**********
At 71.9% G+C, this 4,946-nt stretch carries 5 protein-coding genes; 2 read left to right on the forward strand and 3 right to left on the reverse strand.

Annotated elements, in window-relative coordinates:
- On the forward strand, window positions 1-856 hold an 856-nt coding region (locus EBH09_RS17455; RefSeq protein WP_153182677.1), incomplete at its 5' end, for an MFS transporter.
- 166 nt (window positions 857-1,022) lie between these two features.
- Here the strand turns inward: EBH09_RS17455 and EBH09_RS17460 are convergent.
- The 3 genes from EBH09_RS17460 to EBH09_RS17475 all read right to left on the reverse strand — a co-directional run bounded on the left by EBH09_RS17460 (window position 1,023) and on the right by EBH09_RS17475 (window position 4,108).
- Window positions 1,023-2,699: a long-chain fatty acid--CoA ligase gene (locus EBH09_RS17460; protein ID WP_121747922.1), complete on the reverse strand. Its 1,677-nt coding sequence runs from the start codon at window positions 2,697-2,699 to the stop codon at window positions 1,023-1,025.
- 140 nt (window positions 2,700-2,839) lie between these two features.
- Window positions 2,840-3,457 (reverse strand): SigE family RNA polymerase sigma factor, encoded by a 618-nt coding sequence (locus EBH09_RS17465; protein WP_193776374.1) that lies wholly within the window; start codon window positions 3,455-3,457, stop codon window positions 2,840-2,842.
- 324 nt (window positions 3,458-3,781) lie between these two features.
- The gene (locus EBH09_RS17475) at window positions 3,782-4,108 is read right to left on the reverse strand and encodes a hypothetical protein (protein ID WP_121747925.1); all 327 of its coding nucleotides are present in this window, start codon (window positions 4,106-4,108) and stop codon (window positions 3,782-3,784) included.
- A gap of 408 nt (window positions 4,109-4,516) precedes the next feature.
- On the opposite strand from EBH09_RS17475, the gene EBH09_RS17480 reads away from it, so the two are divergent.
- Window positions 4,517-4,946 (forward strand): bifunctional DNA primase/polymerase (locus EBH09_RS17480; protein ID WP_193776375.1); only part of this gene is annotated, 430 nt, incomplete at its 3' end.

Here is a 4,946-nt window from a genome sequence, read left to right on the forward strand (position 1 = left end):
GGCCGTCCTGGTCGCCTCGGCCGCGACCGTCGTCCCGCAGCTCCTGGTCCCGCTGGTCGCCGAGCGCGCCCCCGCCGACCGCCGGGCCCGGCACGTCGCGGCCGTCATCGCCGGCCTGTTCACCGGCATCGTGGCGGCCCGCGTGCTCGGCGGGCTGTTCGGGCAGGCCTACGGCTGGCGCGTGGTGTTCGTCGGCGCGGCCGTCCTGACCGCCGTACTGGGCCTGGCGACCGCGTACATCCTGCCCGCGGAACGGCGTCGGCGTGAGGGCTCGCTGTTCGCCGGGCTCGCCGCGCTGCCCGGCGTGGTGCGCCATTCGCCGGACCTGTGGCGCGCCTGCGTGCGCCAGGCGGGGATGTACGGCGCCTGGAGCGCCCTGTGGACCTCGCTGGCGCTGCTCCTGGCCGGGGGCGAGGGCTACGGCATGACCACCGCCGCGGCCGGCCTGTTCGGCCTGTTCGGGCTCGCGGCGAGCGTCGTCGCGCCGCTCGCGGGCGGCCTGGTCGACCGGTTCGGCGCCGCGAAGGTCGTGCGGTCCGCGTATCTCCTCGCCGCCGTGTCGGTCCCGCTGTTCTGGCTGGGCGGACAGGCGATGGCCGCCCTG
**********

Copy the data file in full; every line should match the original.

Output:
At 71.9% G+C, this 4,946-nt stretch carries 5 protein-coding genes; 2 read left to right on the forward strand and 3 right to left on the reverse strand.

Annotated elements, in window-relative coordinates:
- On the forward strand, window positions 1-856 hold an 856-nt coding region (locus EBH09_RS17455; RefSeq protein WP_153182677.1), incomplete at its 5' end, for an MFS transporter.
- 166 nt (window positions 857-1,022) lie between these two features.
- Here the strand turns inward: EBH09_RS17455 and EBH09_RS17460 are convergent.
- The 3 genes from EBH09_RS17460 to EBH09_RS17475 all read right to left on the reverse strand — a co-directional run bounded on the left by EBH09_RS17460 (window position 1,023) and on the right by EBH09_RS17475 (window position 4,108).
- Window positions 1,023-2,699: a long-chain fatty acid--CoA ligase gene (locus EBH09_RS17460; protein ID WP_121747922.1), complete on the reverse strand. Its 1,677-nt coding sequence runs from the start codon at window positions 2,697-2,699 to the stop codon at window positions 1,023-1,025.
- 140 nt (window positions 2,700-2,839) lie between these two features.
- Window positions 2,840-3,457 (reverse strand): SigE family RNA polymerase sigma factor, encoded by a 618-nt coding sequence (locus EBH09_RS17465; protein WP_193776374.1) that lies wholly within the window; start codon window positions 3,455-3,457, stop codon window positions 2,840-2,842.
- 324 nt (window positions 3,458-3,781) lie between these two features.
- The gene (locus EBH09_RS17475) at window positions 3,782-4,108 is read right to left on the reverse strand and encodes a hypothetical protein (protein ID WP_121747925.1); all 327 of its coding nucleotides are present in this window, start codon (window positions 4,106-4,108) and stop codon (window positions 3,782-3,784) included.
- A gap of 408 nt (window positions 4,109-4,516) precedes the next feature.
- On the opposite strand from EBH09_RS17475, the gene EBH09_RS17480 reads away from it, so the two are divergent.
- Window positions 4,517-4,946 (forward strand): bifunctional DNA primase/polymerase (locus EBH09_RS17480; protein ID WP_193776375.1); only part of this gene is annotated, 430 nt, incomplete at its 3' end.

Here is a 4,946-nt window from a genome sequence, read left to right on the forward strand (position 1 = left end):
GGCCGTCCTGGTCGCCTCGGCCGCGACCGTCGTCCCGCAGCTCCTGGTCCCGCTGGTCGCCGAGCGCGCCCCCGCCGACCGCCGGGCCCGGCACGTCGCGGCCGTCATCGCCGGCCTGTTCACCGGCATCGTGGCGGCCCGCGTGCTCGGCGGGCTGTTCGGGCAGGCCTACGGCTGGCGCGTGGTGTTCGTCGGCGCGGCCGTCCTGACCGCCGTACTGGGCCTGGCGACCGCGTACATCCTGCCCGCGGAACGGCGTCGGCGTGAGGGCTCGCTGTTCGCCGGGCTCGCCGCGCTGCCCGGCGTGGTGCGCCATTCGCCGGACCTGTGGCGCGCCTGCGTGCGCCAGGCGGGGATGTACGGCGCCTGGAGCGCCCTGTGGACCTCGCTGGCGCTGCTCCTGGCCGGGGGCGAGGGCTACGGCATGACCACCGCCGCGGCCGGCCTGTTCGGCCTGTTCGGGCTCGCGGCGAGCGTCGTCGCGCCGCTCGCGGGCGGCCTGGTCGACCGGTTCGGCGCCGCGAAGGTCGTGCGGTCCGCGTATCTCCTCGCCGCCGTGTCGGTCCCGCTGTTCTGGCTGGGCGGACAGGCGATGGCCGCCCTG